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Chief Style

An exhibition featuring paintings by Agnes Martin alongside wearing blankets by masterful Navajo (Diné) weavers has opened in New York. The first exhibition of its kind, Agnes Martin / Navajo Blankets will illuminate parallels between these exquisitely-crafted and transcendent bodies of work.

Most of the woven works in the exhibition were created in the form of the “chief-style” blankets by Navajo women working on indigenous vertical looms in their homes. In the mid-19th century, the Navajo chief blanket was one of the most valued garments in the world. The design spectrum of chief blankets includes four inter-figured phases, defined by their increasingly elaborate banding, colouration, and placement of foreground motifs. The chief blankets in this exhibition span the full range from first through fourth phases plus unusual variants. They and several classic serapes, dresses, and mantas (shawls) represent exceptionally rare examples of each type, rivalling museum and private collections worldwide.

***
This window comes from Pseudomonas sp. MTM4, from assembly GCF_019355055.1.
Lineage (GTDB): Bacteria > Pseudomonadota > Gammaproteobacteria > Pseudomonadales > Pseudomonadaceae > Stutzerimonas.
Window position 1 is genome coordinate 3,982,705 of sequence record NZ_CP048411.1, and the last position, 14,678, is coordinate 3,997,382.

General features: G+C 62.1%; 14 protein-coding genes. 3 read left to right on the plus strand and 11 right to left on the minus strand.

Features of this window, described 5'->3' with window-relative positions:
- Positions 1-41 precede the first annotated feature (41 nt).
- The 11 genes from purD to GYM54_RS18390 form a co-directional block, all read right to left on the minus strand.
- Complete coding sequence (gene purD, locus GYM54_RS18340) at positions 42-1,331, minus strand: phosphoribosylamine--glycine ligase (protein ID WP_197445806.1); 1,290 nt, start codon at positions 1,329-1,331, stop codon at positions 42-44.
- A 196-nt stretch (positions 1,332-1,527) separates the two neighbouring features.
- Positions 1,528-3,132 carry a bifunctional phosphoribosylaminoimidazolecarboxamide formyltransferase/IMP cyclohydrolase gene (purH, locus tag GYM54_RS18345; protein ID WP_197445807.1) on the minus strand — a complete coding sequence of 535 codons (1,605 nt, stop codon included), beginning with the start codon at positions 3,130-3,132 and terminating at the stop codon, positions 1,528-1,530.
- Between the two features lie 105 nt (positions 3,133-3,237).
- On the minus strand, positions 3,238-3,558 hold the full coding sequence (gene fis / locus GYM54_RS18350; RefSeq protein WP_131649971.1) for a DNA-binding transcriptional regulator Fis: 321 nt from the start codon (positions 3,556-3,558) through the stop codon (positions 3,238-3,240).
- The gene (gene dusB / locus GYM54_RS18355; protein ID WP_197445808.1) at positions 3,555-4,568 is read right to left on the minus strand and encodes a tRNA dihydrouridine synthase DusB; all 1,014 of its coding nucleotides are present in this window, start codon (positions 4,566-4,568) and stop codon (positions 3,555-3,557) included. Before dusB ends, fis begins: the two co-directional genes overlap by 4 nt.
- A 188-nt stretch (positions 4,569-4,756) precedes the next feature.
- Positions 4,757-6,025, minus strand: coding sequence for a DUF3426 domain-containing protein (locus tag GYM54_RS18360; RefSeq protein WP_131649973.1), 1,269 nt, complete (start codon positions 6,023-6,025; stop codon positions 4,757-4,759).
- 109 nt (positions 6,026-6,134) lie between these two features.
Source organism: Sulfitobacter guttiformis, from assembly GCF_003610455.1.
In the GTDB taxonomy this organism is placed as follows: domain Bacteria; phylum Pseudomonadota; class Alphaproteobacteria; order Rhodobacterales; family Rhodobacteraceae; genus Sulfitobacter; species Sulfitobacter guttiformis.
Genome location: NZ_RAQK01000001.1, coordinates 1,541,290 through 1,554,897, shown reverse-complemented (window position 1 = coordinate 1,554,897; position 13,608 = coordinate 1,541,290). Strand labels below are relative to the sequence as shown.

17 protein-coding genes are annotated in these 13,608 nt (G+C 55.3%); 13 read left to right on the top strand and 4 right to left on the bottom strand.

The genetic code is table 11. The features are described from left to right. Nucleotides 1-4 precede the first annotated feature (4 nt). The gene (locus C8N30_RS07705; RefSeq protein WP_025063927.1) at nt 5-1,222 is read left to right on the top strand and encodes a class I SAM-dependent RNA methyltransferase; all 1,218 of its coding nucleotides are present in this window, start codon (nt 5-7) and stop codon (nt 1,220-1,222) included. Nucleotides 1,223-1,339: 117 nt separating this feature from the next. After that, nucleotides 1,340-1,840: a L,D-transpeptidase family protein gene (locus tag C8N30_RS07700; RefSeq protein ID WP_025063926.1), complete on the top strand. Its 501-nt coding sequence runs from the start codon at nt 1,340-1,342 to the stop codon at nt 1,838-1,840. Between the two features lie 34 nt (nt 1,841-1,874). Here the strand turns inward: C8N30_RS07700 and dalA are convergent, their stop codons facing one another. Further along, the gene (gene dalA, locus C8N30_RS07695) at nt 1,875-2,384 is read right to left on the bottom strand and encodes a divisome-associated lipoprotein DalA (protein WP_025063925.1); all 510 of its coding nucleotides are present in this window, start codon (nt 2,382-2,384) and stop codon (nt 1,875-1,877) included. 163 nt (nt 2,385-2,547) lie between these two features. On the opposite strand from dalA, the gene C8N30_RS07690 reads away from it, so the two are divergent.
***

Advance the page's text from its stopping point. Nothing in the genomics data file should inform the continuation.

Beyond their value as trade items, classic Navajo textiles are celebrated for their ideal manifestations of harmony and balance as expressed in Navajo culture and philosophy. While the Navajo language has no singular term for “art,” the powerfully descriptive word “hózhó” refers to harmony and balance in both aesthetic and intrinsic forms, a state of being where the natural and the supernatural can coexist.

While Martin took no direct inspiration from the aesthetics of Navajo weaving in her approach to painting, she spent much of her life in New Mexico, and the region’s cultural history and artistic production suffused her experience. Using a limited colour palette and a geometric vocabulary, her works are inscribed with lines, grids, or simple shapes that hover over subtle grounds of colour. Maximizing the strength of pure abstraction, she explored space, metaphysics, and internal emotional states throughout her practice. By placing these two bodies of work in dialogue with one another for the first time, the exhibition encourages the discovery of their compelling resonances and invites new appreciation for their respective emotional impact and contributions to our shared visual culture.

Until Dec 21, 2018

537 West 24th Street

New York NY 10011

www.pacegallery.com/exhibitions



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